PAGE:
How’s BharatQR better than other m-wallets like Paytm

What is BharatQR? How does it work? How is it superior to other m-wallets in the market? Is it competition to Paytm, Freecharge and other m-wallets?

BharatQR

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A tech savvy humanBOT, Sharmistha is a professional writer

In the wake of Digital India initiative and emergence of cashless payments in the country, the Indian government has introduced BharatQR, an e-payment solution jointly launched by the National Payments Corporation of India (NPCI), MasterCard and Visa. The trio claim that this is another step in the direction of making India a less-cash economy.

How does BharatQR work?

Have you ever tried making a transaction by scanning the Quick Response (QR) code at the Point of Sale (PoS) via an m-wallet like Paytm or FreeCharge?? The merchant (who can be a shopkeeper, cab driver, etc.) displays a QR code while you are checking out. All you need to do is scan it in your m-wallet, enter the amount, acknowledge the confirmation and the payment is done.

BharatQR works in exactly the same manner, but with one crucial advantage. Instead of going through the tedious process of shuffling digital money between your m-wallet and bank amount, the billed amount will directly land in the merchant’s account. This money can be withdrawn using his MasterCard, RuPay, or a Visa card. So both the parties need not have a mobile wallet to send or receive money.

How will this solution bring relief?

With BharatQR, the customer wouldn’t have to worry about whether the card will be accepted at a particular store or not as the solution has been standardized across all card networks.

Second, no additional pain of carrying bulky physical wallets with multiple credit or debit cards.

Usually, bank’s official mobile app or an app linked to Visa, MasterCard, RuPay platforms, come with an inbuilt QR Code reader. One just needs to link his/her card or bank account with the mobile app as a one-time activity, scan the BharatQR code using the mobile app and make the payment.

Furthermore, BharatQR code will do away with the need of Point of Sale (PoS) swiping machines for merchants to accept digital payments. This means merchants will no longer have to bear the charge imposed by banks for using the PoS terminal.

But the payment mode is NOT without drawbacks!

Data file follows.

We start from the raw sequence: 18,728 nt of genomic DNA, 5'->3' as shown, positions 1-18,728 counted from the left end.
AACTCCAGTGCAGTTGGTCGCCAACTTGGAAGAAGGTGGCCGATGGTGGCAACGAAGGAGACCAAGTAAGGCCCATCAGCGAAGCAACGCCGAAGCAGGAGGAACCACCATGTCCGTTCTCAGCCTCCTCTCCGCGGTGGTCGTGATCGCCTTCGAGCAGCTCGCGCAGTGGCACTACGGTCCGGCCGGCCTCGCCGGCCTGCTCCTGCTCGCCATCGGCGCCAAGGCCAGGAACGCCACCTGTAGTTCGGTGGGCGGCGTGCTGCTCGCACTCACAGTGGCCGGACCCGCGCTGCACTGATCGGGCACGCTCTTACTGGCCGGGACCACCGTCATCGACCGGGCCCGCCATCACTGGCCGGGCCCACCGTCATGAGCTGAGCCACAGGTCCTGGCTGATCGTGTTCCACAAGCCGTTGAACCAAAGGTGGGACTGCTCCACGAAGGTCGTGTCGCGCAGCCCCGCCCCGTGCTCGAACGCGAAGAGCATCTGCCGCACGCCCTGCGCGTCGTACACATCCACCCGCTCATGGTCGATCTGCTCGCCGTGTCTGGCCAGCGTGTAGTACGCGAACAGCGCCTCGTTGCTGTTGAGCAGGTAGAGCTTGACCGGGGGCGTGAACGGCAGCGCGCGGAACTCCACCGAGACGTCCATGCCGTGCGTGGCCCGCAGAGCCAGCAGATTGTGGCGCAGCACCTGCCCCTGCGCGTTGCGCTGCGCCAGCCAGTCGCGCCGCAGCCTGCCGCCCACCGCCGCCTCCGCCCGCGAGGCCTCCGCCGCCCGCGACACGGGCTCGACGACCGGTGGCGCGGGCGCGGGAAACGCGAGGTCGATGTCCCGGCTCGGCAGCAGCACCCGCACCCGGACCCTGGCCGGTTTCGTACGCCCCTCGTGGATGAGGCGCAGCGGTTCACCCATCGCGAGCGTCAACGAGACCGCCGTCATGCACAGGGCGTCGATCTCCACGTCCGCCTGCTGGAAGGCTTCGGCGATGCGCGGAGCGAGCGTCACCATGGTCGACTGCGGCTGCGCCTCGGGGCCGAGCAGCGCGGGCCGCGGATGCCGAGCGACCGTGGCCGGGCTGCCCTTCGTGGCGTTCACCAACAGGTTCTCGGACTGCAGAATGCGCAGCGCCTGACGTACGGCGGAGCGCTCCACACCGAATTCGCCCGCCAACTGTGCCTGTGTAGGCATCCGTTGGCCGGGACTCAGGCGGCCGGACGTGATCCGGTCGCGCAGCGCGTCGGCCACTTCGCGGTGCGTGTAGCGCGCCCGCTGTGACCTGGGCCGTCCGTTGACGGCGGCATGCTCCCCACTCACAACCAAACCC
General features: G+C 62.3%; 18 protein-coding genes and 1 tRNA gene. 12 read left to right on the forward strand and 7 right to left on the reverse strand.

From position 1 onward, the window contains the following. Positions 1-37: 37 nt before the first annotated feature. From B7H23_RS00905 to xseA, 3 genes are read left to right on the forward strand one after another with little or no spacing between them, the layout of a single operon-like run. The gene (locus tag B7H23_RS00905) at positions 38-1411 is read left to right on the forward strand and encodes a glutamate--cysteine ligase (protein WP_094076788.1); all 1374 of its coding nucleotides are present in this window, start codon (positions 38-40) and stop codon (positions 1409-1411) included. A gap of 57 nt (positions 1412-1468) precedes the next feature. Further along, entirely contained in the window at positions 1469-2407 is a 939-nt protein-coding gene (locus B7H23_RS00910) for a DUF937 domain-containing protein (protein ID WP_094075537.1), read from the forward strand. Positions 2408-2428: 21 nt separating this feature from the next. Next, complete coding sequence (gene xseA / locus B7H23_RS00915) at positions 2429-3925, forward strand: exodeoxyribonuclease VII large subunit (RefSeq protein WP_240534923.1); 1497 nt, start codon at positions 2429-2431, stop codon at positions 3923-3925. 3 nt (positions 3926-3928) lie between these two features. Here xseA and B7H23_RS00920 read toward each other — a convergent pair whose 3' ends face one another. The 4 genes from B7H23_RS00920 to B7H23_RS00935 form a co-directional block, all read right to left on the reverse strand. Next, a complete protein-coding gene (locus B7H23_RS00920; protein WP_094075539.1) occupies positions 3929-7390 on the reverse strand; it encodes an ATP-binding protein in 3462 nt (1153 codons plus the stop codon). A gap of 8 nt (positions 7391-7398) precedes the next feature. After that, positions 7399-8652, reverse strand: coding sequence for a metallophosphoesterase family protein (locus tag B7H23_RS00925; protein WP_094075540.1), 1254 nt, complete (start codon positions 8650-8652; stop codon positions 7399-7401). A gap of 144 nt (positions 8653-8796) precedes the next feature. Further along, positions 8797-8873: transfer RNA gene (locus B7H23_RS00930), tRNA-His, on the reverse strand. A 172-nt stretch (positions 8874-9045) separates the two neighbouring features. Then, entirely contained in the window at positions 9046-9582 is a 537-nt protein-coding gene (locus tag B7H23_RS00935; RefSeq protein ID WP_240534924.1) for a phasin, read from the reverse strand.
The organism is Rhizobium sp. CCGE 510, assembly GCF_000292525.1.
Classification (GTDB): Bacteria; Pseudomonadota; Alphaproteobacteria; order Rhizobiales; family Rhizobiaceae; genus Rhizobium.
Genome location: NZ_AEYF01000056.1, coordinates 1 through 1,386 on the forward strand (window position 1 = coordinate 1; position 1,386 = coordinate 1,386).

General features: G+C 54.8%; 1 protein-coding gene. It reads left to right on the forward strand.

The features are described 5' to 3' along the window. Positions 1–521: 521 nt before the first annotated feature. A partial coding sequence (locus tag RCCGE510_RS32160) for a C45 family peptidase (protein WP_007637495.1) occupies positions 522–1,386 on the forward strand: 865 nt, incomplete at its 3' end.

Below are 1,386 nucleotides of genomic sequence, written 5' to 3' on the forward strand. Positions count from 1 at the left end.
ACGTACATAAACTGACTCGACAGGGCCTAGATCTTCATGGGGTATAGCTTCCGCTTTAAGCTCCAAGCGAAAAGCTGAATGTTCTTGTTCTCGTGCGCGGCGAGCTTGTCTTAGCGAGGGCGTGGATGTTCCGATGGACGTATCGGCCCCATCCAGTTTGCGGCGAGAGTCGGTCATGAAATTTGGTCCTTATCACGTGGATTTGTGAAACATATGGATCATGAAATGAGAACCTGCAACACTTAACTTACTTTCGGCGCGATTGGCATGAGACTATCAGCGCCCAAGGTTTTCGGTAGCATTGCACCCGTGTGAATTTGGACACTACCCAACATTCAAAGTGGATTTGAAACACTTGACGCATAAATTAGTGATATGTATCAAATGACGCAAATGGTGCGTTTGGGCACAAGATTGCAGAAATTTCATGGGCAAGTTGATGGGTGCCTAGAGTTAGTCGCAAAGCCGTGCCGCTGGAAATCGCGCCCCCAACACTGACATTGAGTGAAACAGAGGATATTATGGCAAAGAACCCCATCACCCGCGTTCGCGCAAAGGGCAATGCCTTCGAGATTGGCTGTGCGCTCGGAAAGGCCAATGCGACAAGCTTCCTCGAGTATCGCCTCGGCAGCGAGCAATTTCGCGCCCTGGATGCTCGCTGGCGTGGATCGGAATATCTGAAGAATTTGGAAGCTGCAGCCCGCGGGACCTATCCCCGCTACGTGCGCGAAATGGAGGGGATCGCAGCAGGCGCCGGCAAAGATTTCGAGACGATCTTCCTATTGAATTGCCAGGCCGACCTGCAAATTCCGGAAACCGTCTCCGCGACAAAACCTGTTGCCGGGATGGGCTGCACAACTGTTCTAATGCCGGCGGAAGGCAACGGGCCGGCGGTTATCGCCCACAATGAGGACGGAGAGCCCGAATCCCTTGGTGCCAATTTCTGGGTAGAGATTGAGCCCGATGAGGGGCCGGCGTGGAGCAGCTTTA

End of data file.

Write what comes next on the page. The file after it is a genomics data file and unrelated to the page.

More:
A major disadvantage of using a QR code for payments is the code’s dependability on a smartphone. The whole concept of a QR code and its benefits is strictly based on its ability to be scanned by a mobile device. So if a consumer does not have a smartphone, then s/he will lose out.

Also, this is not exactly a boon for marketers. Since scanning a QR code is a one-way transaction, where only the customers receive information, marketers get no useful permission to re-engange with the customers for future marketing efforts.

Is this a blow to mobile wallet companies?

Mobile wallet companies like FreeCharge and Paytm have been working with QR codes for quite a while now. But unlike these wallets, merchants using BharatQR will no longer have limits on the amount of money that they can accept every month.

Also, the hassle of transferring money from the wallet to a bank account will be eliminated, doing away with the existing “closed-loop system”.

Another trend which has emerged lately is that the wallets in the market are tying up with their own set of merchants. For example, Paytm with Uber, Freecharge with Yatra and so on. This means a user has to install multiple wallets in order to become truly cashless. Since the wallets are not interoperable, one might end up having bunch of wallets.

And the security angle for wallets also remains to be settled. According to a report by Qualcomm, many Indian wallets are not protected by a hardware-based security layer. This makes them prone to software attacks and hacks. Umm, oops!

But banks are known to follow KYC norms for customer and merchant acquisition, which makes BharatQR a more secure payment method. Not to forget, there is no longer any security threat looming over OTP PINs or card details being compromised.

Noticeably, the pros of the QR code-based payment method outweigh that of an m-wallet significantly. So are m-wallets in trouble? Yes.

So far, about 15 banks including State Bank of India, Bank of India, Axis Bank, ICICI Bank, HDFC Bank, Yes Bank and Bank of Baroda are on board the government’s QR platform. And for users who do not have a smartphone or any phone, the government has revealed plans to have fingerprint scanner based PoS terminals to enable payments. Looks like India’s cash crunched state has indeed fueled the “revolution” of electronic payments in the country!

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